The Hunger Game Trilogy

Do something shocking every thousand words. —A.E. van Vogt

 

A few spoilers.

 

 

 

 

The Hunger Games Trilogy is a compelling roller coaster of shocking moments and it also meets the most important standard that any fictive writing can-it elicits emotion in the reader.  By the time I got to the last page of Mockingjay I was ready to swallow a handful of poisoned berries myself.

Easily the best of the books is The Hunger Games, where our moody hero Katniss chooses to sacrifice herself so that her little sister will not have to die in the arena.  The Hunger Games is the most straightforward of the books and it has the most satisfying ending.  While there are hints that the Evil Empire will soon be facing its day of reckoning, we view the world through the selfish eyes of Katniss, who naturally enough cares only about herself and those that she loves.

Catching Fire and Mockingjay are dark and depressing books, filled with even more senseless violence and pointless murder than we saw in The Hunger Games.  We are told a bit more about the mysterious world where Panem exists, and this world of the future makes less sense with each added tidbit of info.  As with all sci fi, you have to follow Samuel Taylor Coleridge’s advice to suspend disbelief, but you still have to wonder.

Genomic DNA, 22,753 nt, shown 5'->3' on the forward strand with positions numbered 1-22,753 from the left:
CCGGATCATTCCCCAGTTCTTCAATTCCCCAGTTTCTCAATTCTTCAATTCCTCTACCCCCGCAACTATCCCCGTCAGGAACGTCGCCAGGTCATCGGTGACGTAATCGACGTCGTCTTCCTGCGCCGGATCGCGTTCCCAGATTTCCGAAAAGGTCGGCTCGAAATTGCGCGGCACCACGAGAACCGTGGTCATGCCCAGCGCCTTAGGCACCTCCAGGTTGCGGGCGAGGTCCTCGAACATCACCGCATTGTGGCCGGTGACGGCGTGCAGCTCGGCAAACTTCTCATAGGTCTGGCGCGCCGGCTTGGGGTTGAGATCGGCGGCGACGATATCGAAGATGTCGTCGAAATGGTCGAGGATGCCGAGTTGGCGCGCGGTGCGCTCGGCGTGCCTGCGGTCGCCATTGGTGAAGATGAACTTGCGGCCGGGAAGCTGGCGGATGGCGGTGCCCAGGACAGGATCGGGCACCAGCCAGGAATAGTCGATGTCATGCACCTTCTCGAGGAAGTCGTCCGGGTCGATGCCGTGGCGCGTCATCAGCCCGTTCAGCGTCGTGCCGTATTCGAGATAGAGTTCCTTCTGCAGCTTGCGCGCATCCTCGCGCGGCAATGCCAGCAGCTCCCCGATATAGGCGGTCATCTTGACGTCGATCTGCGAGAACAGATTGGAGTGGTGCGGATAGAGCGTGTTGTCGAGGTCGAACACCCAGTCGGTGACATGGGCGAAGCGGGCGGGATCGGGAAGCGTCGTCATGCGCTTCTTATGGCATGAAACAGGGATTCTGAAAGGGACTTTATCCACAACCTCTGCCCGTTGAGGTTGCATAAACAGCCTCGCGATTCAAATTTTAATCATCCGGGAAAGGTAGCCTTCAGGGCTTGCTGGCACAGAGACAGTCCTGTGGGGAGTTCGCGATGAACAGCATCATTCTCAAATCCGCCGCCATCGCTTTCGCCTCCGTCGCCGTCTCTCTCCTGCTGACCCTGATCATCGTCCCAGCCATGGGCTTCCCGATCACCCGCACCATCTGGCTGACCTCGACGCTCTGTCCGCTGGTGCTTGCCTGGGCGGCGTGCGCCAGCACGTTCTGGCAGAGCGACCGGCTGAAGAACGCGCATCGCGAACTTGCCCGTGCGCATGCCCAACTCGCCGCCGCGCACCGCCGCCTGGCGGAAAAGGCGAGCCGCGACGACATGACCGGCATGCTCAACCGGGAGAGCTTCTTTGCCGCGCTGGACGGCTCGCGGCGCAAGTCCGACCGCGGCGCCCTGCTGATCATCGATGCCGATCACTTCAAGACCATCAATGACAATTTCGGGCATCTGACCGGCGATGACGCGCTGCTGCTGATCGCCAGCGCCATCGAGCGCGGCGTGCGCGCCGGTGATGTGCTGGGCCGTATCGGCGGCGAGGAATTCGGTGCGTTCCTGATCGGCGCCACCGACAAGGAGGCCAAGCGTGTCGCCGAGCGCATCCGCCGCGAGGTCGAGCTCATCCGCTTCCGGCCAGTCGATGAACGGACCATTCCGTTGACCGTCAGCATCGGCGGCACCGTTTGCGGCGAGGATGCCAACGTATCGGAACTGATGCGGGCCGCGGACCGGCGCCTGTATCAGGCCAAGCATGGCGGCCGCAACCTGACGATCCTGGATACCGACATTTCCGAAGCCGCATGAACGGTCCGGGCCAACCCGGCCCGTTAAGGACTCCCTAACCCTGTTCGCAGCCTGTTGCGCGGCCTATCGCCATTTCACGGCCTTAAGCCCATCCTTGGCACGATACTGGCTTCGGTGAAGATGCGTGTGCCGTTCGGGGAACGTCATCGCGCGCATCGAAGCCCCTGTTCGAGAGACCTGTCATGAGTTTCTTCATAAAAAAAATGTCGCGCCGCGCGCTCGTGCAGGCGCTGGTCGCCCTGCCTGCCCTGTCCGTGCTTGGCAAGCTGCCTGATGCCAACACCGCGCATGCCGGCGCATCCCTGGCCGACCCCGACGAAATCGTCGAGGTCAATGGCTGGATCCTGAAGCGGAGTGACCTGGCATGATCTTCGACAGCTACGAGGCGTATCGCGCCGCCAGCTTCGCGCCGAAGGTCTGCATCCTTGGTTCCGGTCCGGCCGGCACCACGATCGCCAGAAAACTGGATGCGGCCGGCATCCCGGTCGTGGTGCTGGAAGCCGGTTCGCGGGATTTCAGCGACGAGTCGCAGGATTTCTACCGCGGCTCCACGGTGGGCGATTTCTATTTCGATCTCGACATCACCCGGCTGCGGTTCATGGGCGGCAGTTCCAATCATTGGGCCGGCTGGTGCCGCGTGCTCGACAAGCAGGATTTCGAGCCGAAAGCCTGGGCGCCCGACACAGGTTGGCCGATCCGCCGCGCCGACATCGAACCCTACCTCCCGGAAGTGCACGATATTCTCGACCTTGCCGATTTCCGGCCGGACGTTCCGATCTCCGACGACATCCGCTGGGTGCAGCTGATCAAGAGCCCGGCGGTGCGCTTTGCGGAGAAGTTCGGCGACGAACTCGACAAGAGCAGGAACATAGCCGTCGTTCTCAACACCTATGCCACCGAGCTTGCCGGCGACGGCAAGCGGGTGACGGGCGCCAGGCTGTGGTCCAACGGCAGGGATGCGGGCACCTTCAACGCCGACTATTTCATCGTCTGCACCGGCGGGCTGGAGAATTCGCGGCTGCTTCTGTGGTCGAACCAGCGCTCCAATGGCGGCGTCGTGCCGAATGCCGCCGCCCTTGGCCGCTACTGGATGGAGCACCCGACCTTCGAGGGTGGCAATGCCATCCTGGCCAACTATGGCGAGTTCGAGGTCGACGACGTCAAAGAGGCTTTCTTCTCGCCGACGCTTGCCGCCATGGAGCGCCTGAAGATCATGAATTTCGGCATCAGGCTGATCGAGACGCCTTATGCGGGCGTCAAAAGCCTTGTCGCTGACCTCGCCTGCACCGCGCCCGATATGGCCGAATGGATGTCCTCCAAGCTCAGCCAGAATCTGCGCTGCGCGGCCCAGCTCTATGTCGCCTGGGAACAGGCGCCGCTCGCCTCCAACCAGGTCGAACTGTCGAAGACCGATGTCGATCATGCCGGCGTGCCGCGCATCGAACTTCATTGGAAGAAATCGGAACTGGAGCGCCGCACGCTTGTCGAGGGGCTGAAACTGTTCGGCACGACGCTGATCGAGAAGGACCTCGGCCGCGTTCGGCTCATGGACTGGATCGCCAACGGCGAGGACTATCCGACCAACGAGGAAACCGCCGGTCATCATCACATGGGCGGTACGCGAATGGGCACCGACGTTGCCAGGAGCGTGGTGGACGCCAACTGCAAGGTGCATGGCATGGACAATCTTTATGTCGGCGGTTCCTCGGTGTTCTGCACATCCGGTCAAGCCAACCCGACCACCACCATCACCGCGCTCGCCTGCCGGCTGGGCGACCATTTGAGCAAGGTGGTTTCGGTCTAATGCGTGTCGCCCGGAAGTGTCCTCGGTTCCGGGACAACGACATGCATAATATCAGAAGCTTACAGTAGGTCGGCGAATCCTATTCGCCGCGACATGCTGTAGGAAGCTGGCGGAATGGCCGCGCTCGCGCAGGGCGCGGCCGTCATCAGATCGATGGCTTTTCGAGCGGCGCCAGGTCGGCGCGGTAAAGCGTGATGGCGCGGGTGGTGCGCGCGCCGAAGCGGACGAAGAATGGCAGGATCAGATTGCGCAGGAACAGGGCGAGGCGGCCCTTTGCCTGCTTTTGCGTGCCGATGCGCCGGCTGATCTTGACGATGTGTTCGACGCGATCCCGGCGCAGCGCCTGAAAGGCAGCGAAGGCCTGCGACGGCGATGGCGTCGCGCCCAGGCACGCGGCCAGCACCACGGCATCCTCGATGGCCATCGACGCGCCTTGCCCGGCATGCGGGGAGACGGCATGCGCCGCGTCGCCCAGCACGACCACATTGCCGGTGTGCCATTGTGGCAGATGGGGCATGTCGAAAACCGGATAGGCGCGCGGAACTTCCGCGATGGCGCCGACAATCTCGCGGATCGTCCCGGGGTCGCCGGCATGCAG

Both Catching Fire and Mockingjay feel like books written to fulfill a contract or forced out of Suzanne Collins to meet some deadline and make as much money as possible.  I’m in the vast minority here, the people who love the Hunger Game Trilogy really, really, really love it.

Reading Catching Fire and Mockingjay is often confusing, since we are still viewing the world from Katniss’s point of view we can only have glimpses of the over arching story of the battle between The Capitol and the Rebels. This is a problem since Katniss bumbles along on her own course and even she is a bit depressed by how many thousands of people die as a direct result of her choices.  We also have long stretched of the story where nothing happens because Katniss has been injured or becomes depressed and we get long passages of mopey teenage angst until someone comes to visit and fills her in on what’s been happening.

For me, even a great book can be ruined by a bad ending.  I never liked The Four Musketeers or Hamlet where the stage is littered with the bodies of our heroes as the curtain falls.  I really hated the movie Knowing, where the film ends with the destruction of the earth, making everything that happened in the movie pointless and irrelevant.

And this is where Suzanne Collins leaves us, wondering if any of it mattered.

Jon Herrera

Jon Herrera

Writer, Photographer, Blogger.
Jon Herrera

Latest posts by Jon Herrera (see all)

Writer, Photographer, Blogger.

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